WELLS: Like I said, I wasn't watching state parliament yesterday, I was working in federal politics yesterday. But my approach on that, based on what you've told me now would be what it always is when it comes to the pandemic, which is the health advice, and if the health advice is that we need mandates to keep Queenslanders safe, that we need those tests to keep Queensland safe when the border borders open, then so be it.
EMERSON: What about you, Julian Simmonds? $150 for a PCR test? Well, what about rapid antigen testing? Would you be backing rapid antigen testing? Is that good enough?
SIMMONDS: I mean, they're a good tool, but you know, it just shows yet again, disregard from the Premier of Queensland, particularly Queenslanders who’ve been doing a tough, stuck over the other side of the border. And you know, you gave the example of a holiday but most of the stuff isn’t about holidays, they've been visiting family who they’ve been cut off from, or they've had an important reason to get down south and then haven't been able to get back because of the border closures. So much more could have been done to get the 1000s of Queenslanders back home and were stuck on the other side of the border by this Premier, and she's just shown a wilful disregard. When, when the story broke that there was a huge delay in the exemption process, we actually saw a couple of weeks later that the number of staff went down in the Exemption unit. And all along this process, the heartlessness, we can protect people, but we don't have to be heartless about it, and that's the real frustration I’ve had with the Queensland Premier right the way along.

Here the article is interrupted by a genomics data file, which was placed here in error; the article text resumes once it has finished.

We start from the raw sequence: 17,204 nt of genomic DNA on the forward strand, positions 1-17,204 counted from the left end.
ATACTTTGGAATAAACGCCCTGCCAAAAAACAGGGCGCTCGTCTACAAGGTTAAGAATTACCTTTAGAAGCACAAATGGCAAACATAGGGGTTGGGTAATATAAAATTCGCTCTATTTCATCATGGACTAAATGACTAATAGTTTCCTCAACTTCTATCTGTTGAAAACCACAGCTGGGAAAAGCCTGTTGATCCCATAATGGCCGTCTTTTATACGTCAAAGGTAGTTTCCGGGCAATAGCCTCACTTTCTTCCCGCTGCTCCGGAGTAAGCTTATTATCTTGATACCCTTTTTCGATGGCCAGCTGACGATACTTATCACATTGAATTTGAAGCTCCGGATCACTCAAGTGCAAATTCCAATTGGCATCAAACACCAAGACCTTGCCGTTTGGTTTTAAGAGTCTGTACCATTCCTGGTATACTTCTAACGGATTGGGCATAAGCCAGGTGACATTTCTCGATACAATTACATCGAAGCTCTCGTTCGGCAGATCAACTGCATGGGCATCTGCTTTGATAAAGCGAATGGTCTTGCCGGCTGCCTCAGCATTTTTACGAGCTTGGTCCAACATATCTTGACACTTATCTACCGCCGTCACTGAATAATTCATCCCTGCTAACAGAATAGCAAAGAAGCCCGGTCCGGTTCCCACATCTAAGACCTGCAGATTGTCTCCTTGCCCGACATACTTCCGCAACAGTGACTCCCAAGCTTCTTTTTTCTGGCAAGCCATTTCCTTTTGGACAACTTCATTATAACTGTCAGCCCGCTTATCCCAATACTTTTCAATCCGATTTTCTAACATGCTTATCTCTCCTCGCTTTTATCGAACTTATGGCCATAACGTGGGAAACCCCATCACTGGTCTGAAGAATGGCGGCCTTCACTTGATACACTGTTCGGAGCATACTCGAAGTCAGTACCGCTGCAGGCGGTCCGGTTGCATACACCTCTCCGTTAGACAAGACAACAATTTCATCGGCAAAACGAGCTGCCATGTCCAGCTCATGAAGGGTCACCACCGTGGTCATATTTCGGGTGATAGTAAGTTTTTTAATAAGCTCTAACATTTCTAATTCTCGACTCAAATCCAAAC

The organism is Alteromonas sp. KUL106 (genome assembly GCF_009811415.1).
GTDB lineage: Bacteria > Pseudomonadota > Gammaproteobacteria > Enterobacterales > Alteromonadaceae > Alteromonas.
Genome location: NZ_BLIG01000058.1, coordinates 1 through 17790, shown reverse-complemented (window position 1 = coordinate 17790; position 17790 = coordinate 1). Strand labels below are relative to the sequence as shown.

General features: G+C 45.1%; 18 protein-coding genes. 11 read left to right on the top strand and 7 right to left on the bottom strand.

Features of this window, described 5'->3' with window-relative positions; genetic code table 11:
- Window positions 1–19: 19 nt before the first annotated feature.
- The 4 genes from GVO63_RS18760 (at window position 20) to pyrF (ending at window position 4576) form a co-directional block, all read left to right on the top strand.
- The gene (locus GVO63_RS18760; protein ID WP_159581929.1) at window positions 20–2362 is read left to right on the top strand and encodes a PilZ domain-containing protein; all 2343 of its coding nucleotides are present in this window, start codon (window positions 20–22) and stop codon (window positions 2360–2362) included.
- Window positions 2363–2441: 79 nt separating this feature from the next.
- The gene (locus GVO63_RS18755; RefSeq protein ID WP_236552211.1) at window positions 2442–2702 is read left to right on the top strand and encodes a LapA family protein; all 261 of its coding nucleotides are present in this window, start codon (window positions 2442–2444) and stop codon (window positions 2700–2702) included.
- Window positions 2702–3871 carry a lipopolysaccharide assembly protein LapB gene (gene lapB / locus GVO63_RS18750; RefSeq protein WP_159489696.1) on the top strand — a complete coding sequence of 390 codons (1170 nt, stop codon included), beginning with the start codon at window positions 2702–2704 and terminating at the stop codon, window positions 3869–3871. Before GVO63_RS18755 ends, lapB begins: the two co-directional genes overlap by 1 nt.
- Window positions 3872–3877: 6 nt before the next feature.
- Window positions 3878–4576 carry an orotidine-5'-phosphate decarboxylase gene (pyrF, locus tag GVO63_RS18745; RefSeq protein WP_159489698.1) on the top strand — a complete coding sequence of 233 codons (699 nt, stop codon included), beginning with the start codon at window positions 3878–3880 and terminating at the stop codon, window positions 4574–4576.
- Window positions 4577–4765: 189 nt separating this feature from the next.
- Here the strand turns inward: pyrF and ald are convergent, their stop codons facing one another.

EMERSON: Alright, Anika Wells, enjoy your carols tonight, Julian Simmonds, enjoy the fundraising under the Salvation Army tree in your office as well, and we'll catch you both again next week.
WELLS: If you make it out to Volunteer Marine Rescue, I’ll pour you a beer!
EMERSON: Haha! Thank you for that Anika, see you Julian.